Invasive species, septic leaching are top concerns

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Aquatic invasive species such as Eurasian water milfoil and zebra mussels are among the biggest environmental threats facing Whitefish Lake, according to Mike Koopal, director of Whitefish Lake Institute. Koopal delivered the annual “State of the Lake” program to the Whitefish Chamber of Commerce Wednesday.

Aquatic invasive species such as Eurasian water milfoil and zebra mussels are among the biggest environmental threats facing Whitefish Lake, a local water monitor told the Whitefish Chamber of Commerce on Wednesday.

The Chamber hosted its annual “State of the Lake” program to look at areas of concern about the quality of Whitefish Lake.

Mike Koopal, director of Whitefish Lake Institute, said he’d give the lake a B grade when asked by an audience member to rank water quality. The lake is clean and “very pristine,” he said, but compared to its historical past, there’s evidence of some degradation.

A study completed last March by the Institute, which monitors water quality in Whitefish Lake, showed three confirmed areas of septic leachate contamination, including City Beach Bay, Viking Creek and the Lazy Bay area. Two areas with a high potential for such contamination included Lazy Channel and the Dog Bay area.

Septic leachate is the liquid that remains after wastewater drains through septic solids.

“Septic systems aren’t intended to last forever,” Koopal said, pointing to the need for a program to create incentives for property owners around the lake to tie into the municipal sewer system wherever possible.

Results of the study prompted the Whitefish City Council to establish the Whitefish Community Wastewater Committee last July to make recommendations to the council on wastewater management, septic systems and wastewater conveyance issues.

Pharmaceuticals in the water is another “emerging” issue, Koopal said.

The cumulative effect of sediment and nutrient loading in Whitefish Lake is clearly evident along the shoreline, he said. Rocks that used to be free of any residue now are covered with slimy muck.

Aquatic invasive species are high up on the Institute’s watch list.

Zebra mussels have the ability to colonize shore areas such as Whitefish’s beloved City Beach, and their sharp shells would make it difficult to walk in the water without water shoes. Koopal said zebra mussels, if introduced to Whitefish Lake, also would have the potential to clog the city’s water intake pipe — and that could be an expensive fix.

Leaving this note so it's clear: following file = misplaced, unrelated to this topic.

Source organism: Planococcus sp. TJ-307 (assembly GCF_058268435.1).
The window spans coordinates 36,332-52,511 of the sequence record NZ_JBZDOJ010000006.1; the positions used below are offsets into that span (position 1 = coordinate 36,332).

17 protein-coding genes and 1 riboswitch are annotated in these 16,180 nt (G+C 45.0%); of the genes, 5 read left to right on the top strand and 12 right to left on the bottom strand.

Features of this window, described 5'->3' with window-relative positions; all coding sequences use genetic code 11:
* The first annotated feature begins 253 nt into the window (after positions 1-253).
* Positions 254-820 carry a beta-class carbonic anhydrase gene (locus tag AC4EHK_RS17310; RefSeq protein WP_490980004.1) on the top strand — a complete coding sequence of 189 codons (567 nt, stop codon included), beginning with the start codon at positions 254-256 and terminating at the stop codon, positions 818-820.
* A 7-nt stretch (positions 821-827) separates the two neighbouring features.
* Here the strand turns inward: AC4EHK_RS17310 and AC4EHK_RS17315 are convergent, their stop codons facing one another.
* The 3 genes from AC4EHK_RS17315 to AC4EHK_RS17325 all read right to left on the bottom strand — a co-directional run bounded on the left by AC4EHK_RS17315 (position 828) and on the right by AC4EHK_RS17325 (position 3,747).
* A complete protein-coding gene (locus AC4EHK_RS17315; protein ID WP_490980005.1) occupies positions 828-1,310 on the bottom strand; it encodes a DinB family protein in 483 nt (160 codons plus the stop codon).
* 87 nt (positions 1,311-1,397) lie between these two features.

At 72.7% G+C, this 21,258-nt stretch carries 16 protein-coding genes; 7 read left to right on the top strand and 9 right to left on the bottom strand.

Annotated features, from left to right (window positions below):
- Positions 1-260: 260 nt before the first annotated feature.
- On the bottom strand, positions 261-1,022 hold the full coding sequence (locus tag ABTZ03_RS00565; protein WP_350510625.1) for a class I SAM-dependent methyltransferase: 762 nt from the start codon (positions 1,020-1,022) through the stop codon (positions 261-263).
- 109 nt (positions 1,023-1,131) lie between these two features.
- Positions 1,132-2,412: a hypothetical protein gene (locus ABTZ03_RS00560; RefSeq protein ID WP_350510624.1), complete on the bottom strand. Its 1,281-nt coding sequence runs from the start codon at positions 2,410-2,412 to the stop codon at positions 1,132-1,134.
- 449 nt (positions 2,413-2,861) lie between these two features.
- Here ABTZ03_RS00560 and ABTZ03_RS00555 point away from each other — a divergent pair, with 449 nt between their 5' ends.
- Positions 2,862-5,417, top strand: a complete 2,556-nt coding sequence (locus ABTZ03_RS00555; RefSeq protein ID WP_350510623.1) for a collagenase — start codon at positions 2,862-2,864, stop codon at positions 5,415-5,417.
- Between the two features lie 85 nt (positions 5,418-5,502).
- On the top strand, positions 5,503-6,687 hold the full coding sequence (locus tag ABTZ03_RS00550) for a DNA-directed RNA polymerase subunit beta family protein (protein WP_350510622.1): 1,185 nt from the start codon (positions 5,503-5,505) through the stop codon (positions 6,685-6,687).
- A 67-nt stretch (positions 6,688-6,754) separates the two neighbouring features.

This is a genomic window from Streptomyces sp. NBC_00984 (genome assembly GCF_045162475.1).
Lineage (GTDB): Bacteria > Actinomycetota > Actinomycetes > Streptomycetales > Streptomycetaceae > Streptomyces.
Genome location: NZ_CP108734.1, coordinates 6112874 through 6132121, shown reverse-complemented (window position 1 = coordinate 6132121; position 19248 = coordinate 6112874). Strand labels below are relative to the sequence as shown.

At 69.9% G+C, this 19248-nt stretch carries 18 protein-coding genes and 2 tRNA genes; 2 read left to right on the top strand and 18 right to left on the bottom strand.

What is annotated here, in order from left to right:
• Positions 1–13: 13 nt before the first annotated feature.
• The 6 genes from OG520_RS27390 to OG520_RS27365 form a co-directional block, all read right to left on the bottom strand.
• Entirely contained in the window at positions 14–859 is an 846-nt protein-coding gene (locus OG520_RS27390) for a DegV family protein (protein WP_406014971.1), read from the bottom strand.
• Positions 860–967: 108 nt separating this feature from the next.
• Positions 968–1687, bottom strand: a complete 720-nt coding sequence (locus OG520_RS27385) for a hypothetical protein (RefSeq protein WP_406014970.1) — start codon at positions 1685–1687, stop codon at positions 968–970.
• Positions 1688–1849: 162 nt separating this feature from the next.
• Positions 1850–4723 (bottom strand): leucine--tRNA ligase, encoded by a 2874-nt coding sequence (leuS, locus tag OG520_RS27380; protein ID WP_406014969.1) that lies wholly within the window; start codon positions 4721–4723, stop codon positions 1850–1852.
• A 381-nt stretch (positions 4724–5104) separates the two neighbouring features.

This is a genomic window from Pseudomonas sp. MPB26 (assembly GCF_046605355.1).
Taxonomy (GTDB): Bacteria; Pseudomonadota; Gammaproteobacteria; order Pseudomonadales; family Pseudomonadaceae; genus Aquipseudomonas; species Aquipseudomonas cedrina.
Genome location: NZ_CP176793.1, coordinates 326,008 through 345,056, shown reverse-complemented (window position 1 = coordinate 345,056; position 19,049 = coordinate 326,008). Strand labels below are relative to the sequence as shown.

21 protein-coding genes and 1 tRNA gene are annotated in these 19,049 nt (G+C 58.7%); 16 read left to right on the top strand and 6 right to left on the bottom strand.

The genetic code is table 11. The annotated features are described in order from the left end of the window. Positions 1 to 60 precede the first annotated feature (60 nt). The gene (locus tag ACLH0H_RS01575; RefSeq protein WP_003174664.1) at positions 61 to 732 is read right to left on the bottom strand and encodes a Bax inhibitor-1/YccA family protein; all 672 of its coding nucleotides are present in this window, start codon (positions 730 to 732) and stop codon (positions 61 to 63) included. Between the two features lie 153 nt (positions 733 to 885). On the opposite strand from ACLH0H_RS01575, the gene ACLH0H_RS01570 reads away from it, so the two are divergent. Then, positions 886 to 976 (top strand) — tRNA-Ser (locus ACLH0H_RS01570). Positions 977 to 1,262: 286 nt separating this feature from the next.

Eurasian water milfoil is a problem in Beaver Lake, and its proximity to Whitefish Lake is a concern for the Institute.

“Milfoil can sluff off and repopulate,” Koopal said, noting that all it would take is a postage-stamp-sized piece of milfoil to stick to a duck’s leg and it could be transferred from Beaver to other lakes.

A work group of various local and state government agencies and water-quality organizations took steps last summer to prevent the spread of the invasive, noxious weed in Beaver Lake. The lake was closed to the public in October 2011 after a 12-foot-by-12-foot patch of milfoil was discovered during a state field trip.

A diver was sent in to pull out the weeds; then barriers purchased by Flathead County were placed in the water.

Flathead County Weed Superintendent Jed Fisher said more monitoring will commence this summer. A diver will go in again and use of the barriers will be assessed.

“We felt we had a good reduction of the milfoil after the mats were pulled last fall,” Fisher said, “but that could all change this spring. All options are on the table, depending on the size of the infestation.”

The “State of the Lake” presentation also included information about Les Mason and Whitefish Lake state parks. Whitefish Lake State Park attracted 63,000 visitors last year, while Les Mason had 10,000 users, park manager Dave Bennetts said. The economic impact of state parks across Montana is $289 million, with a $122 million impact here in the Flathead Valley.

The ongoing cleanup of the Whitefish River was noted. BNSF Railway Co. representative Bill Reed said a third season of removing contaminated soil from the river bed will start in April and be completed by mid- to late summer.

Last summer BNSF contractors removed about 450 cubic yards of petroleum-contaminated sediment from Whitefish Lake that remained from a 1989 train derailment that caused diesel fuel to spill into Mackinaw Bay.

There were questions from the audience about what the railroad is doing to prevent future trail derailments and where containment equipment now is stored.

Rico Montini, BNSF’s Whitefish trainmaster, said containment equipment is kept in a trailer at the Whitefish rail yard and the company is working with Flathead’s hazardous materials team to purchase more equipment.

Production from the Bakken oil fields in Western North Dakota and Eastern Montana will mean more oil tankers on the rail line, Montini said, but a tunnel on the line limits the number of trains that can pass through. A maximum of 45 trains can travel through Whitefish in a 24-hour period, he said.

Trains are longer, however, up to 112 cars, Montini said.

Features editor Lynnette Hintze may be reached at 758-4421 or by email at

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